Blog Post

How MTV Turns a TV Show Into an Online Event

Stay on Top of Enterprise Technology Trends

Get updates impacting your industry from our GigaOm Research Community
Join the Community!

For awards shows, MTV’s (s VIA.B) VMAs and Movie Awards often have very little to do with artistic achievement. It’s really more about the spectacle. And we all know the web loves a good spectacle.

Following last weekend’s installment of the MTV Movie Awards, had 13.1 million video streams on Monday. That was up 165 percent from day-after viewing in 2008. Some 71 percent of’s 3.3 million Monday visitors watched video from the show.

MTV can place some pretty good bets on what will draw attention to its semi-annual glitzy freak fests. For instance, it got Britney Spears, at the height of her meltdown in 2007, to perform at the VMAs, and Sunday it enabled a skimpily dressed Sasha Baron Cohen to descend from the ceiling onto Eminem’s lap at the Movie Awards.

Clips of those moments have been incredibly viral, and through a combination of offering its own easily shareable embeddable player and aggressively taking down unauthorized copies, MTV has been able to keep most of the online views and ad dollars from the show for itself. A video of the Bruno/Eminem interaction posted Monday has been viewed nearly 2.5 million times, 1.9 million of them on the first day. Watchers wondered whether Eminem had been fully informed of the prank in advance; MTV’s official response is watch the clip and judge for yourself.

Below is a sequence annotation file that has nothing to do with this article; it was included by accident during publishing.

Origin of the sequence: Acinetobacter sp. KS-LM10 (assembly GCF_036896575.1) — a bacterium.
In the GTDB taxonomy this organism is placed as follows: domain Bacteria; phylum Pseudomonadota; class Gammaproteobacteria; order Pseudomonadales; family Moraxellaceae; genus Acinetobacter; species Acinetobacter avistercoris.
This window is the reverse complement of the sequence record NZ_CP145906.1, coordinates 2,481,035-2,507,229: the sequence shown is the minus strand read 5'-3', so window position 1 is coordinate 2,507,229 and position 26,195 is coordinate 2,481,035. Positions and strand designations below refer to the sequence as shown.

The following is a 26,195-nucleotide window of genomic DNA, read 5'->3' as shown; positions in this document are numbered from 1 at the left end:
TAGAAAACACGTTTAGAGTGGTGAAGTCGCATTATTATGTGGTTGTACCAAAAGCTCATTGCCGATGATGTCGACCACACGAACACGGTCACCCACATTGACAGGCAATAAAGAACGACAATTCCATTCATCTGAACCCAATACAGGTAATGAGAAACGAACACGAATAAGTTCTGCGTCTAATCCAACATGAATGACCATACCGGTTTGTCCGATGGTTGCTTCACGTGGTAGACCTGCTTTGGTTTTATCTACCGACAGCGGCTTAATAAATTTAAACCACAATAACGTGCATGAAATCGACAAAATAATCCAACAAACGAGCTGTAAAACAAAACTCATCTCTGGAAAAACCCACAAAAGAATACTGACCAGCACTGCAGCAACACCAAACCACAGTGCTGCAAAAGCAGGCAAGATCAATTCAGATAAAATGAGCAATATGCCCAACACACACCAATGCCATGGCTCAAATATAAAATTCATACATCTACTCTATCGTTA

The day after Britney’s historic VMAs in 2007 still stands as’s top traffic day ever — helped in large part by another clip, one of Tommy Lee and Kid Rock fighting. The altercation wasn’t part of the program or of the original broadcast, but since MTV had cameras trained on its attendees it was able to release exclusive online footage. It was even more popular than Britney’s bomb, according to Colin Helms, MTV VP of digital programming, who spoke with us about the network’s online strategy this week. had 2.6 million visitors that Sunday, and 7 million video streams by midday Monday.

Building off 2007, MTV puts a serious amount of effort into driving traffic to its site around these tent-pole events, said Helms. They do their best to plant potential “viral moments” in the show — like hiring SNL Digital Short king Andy Samberg as host — but it’s not all hoping and praying. Beginning Thursday before the show, the site posts behind-the-scenes video, as well as text content that’s search engine-optimized to bring potential viewers in. At that point it’s a recruitment effort, building hype for the televised main event.

Then, as the stars arrive, MTV posts red carpet coverage online, this time with a new Flash App called Fashion 360 that gives a Matrix-like shot by combining shots from 48 cameras.

There’s no live-stream yet, but immediately following the show the web staff pulls an all-nighter posting the full show and dividing it into clips. The Bruno/Eminem bit was up by 2 a.m. ET, Helms said. Throughout the next days, they keep tabs on Google (s GOOG) and Twitter trends, adding moments that turn out to attract attention unexpectedly. For instance, this year Twilight star Kristen Stewart dropped her gold popcorn statuette after accepting it for best female performance. The moment was minor in the broadcast, said Helms, but very buzzy for Twilight fans, who comprise a huge contingent of MTV’s audience, he said.

In fact, a trailer for the new Twilight movie, New Moon, is the second-most popular excerpt from Sunday’s show, with more than 1.9 million views and 1,400 comments.

5 Responses to “How MTV Turns a TV Show Into an Online Event”